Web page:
The Administrative and Biostatistics Core will provide the overall leadership as well as the infrastructure for the Program Project Grant (PPG). The four Projects in the PPG represent independent but highly interactive proposals by experienced investigators who have a long track record of collaborative studies. A major goal of the Core, therefore, is to ensure optimal interaction and integration among the Projects. These diverse Projects also need the appropriate infrastructure and logistical support, such as sample acquisition and storage, data management, and central administrative coordination. Finally, throughout the history of this PPG, the Core has provided statistical support to the investigators and trainees associated with the Projects. This is the only Core being requested in support of this PPG, owing in large part to the unique environment at Mayo, where institutional Cores provide much of the needed scientific infrastructure. Thus, the Specific Aims for the Core are 1) To provide the administrative leadership for the PPG;2) To provide the appropriate infrastructure for the conduct of the studies;and 3) To provide the biostatistical resources needed for the design and analysis of the studies.
Aim 1 is accomplished through an internal Administrative Committee that will meet on a regular basis as well as an external Advisory Committee that will meet by teleconference every six months.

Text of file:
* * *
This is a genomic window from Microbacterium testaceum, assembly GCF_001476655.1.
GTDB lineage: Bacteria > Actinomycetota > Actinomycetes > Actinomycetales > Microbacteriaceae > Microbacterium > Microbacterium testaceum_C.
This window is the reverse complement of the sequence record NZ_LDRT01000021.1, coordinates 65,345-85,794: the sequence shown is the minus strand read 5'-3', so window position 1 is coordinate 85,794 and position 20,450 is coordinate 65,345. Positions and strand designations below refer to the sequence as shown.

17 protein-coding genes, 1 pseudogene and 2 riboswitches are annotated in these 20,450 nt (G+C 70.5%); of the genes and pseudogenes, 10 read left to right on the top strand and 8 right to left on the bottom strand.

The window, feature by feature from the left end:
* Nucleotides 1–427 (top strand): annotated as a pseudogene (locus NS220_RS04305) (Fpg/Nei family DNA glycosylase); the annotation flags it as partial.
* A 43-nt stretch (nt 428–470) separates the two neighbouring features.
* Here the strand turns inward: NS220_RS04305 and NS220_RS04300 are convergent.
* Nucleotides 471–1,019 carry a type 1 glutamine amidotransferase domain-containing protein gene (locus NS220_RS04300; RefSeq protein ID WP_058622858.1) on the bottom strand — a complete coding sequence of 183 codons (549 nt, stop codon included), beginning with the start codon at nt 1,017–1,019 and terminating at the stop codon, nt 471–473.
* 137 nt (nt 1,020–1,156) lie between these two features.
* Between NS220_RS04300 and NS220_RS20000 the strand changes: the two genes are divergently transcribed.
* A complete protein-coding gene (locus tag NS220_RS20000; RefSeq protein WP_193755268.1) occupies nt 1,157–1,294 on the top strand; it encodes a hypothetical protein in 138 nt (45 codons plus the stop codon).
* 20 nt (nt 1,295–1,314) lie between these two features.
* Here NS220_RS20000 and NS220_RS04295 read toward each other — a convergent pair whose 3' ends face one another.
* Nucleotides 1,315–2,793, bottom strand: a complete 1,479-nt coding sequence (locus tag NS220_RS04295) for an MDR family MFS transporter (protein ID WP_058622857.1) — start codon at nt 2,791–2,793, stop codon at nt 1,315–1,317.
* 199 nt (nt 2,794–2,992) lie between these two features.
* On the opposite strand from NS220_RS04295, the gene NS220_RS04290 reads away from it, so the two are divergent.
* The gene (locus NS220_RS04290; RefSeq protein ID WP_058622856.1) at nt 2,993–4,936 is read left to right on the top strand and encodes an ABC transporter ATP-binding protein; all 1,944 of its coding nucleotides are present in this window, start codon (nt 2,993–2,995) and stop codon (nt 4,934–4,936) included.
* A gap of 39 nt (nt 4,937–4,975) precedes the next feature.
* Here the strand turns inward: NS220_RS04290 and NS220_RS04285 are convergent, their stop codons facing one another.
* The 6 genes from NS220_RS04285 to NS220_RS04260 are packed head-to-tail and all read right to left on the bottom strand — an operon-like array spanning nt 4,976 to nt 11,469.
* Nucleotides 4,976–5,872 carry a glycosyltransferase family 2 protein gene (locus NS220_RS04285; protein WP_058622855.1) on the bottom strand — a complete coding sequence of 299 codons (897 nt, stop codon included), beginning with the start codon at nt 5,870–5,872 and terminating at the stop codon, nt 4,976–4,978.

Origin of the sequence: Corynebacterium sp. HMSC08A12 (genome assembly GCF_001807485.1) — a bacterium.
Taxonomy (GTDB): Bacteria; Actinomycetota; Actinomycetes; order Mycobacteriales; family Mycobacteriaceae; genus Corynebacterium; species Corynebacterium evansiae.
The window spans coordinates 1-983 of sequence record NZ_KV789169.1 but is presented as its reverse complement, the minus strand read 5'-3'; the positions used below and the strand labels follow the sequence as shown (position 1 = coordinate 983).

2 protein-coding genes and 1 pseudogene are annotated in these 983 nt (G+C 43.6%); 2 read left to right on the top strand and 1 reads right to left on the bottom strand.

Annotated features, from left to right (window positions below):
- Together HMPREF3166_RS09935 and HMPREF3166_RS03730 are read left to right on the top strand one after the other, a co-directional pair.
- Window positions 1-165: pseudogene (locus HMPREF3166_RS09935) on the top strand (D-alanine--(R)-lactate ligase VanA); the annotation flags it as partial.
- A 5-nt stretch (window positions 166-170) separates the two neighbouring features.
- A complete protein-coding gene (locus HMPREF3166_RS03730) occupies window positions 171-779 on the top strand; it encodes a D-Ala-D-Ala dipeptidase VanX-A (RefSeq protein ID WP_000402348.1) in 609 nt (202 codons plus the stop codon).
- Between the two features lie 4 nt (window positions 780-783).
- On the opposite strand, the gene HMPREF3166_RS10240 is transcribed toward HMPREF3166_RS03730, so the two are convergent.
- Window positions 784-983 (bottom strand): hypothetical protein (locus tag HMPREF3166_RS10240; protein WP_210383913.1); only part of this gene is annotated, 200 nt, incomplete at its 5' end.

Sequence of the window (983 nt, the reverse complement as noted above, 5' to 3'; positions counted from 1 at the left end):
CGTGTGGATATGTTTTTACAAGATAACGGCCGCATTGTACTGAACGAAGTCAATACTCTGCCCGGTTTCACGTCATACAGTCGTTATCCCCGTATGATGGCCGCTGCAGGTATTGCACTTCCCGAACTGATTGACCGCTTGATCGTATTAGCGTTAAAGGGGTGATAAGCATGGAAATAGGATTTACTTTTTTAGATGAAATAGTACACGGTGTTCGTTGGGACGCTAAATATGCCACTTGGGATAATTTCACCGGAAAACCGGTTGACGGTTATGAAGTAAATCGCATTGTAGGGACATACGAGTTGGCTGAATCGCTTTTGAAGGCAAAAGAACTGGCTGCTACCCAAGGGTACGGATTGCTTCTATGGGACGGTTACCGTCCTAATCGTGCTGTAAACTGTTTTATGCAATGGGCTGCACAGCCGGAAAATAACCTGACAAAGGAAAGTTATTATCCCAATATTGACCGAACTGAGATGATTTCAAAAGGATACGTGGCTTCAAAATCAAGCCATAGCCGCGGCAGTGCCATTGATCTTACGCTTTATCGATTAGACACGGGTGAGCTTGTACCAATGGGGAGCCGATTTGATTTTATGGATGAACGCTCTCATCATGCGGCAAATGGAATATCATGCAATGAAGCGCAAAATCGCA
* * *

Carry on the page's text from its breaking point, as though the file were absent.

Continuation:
Aim 2 is accomplished by a dedicated sample processing and data management team, along with administrative support.
Aim 3 relies on the expertise of Dr. Therneau, Ms. Atkinson (a Masters level statistician who has had a long-term participation in the PPG), and a data analyst. These individuals accomplish complex statistical functions and also provide statistical advice and support to each of the investigators. Collectively, the Administrative and Biostatistics Core is the underpinning of this highly successful endeavor. This is reflected, in part, by the unique ability of our group to combine knowledge gained from population-based epidemiology studies, intensive human investigation, animal studies, and basic bone biology. Moreover, the success of the infrastructure and biostatistical support is perhaps best reflected by the ongoing productivity of our group, thus making the sum clearly greater than the parts.
Osteoporosis is an enormous public health problem. Each year, there are approximately 2 million osteoporosis-related fractures, with a net cost to the US health care system of $17 billion. The key to prevention as well as developing more physiologically relevant treatments is a better understanding of the pathogenesis and population impact of this disorder, which is the overall goal of our Program Project Grant.
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|Wenning, Gregor; Trojanowski, John Q; Kaufmann, Horacio et al. (2018) Is multiple system atrophy an infectious disease? Ann Neurol 83:10-12|
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